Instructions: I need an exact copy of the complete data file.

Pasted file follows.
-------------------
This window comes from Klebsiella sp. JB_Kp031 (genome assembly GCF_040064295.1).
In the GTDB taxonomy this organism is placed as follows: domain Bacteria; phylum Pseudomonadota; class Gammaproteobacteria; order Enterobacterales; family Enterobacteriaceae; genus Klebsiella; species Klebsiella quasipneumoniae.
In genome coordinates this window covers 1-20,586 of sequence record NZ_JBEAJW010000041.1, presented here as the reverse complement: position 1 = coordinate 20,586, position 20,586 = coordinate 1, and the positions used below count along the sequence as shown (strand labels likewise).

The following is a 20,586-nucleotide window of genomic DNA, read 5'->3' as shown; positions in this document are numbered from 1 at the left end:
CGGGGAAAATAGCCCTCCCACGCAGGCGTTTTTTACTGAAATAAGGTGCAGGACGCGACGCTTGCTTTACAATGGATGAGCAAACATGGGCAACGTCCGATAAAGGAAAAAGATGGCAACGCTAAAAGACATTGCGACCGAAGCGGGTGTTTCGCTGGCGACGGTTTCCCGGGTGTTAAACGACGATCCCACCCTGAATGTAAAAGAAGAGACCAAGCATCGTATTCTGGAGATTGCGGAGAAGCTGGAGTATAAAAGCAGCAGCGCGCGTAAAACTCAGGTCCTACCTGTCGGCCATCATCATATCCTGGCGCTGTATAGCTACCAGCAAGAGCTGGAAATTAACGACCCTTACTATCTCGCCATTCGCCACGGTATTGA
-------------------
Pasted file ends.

This window comes from Klebsiella sp. JB_Kp031 (genome assembly GCF_040064295.1).
In the GTDB taxonomy this organism is placed as follows: domain Bacteria; phylum Pseudomonadota; class Gammaproteobacteria; order Enterobacterales; family Enterobacteriaceae; genus Klebsiella; species Klebsiella quasipneumoniae.
In genome coordinates this window covers 1-20,586 of sequence record NZ_JBEAJW010000041.1, presented here as the reverse complement: position 1 = coordinate 20,586, position 20,586 = coordinate 1, and the positions used below count along the sequence as shown (strand labels likewise).

The following is a 20,586-nucleotide window of genomic DNA, read 5'->3' as shown; positions in this document are numbered from 1 at the left end:
CGGGGAAAATAGCCCTCCCACGCAGGCGTTTTTTACTGAAATAAGGTGCAGGACGCGACGCTTGCTTTACAATGGATGAGCAAACATGGGCAACGTCCGATAAAGGAAAAAGATGGCAACGCTAAAAGACATTGCGACCGAAGCGGGTGTTTCGCTGGCGACGGTTTCCCGGGTGTTAAACGACGATCCCACCCTGAATGTAAAAGAAGAGACCAAGCATCGTATTCTGGAGATTGCGGAGAAGCTGGAGTATAAAAGCAGCAGCGCGCGTAAAACTCAGGTCCTACCTGTCGGCCATCATCATATCCTGGCGCTGTATAGCTACCAGCAAGAGCTGGAAATTAACGACCCTTACTATCTCGCCATTCGCCACGGTATTGA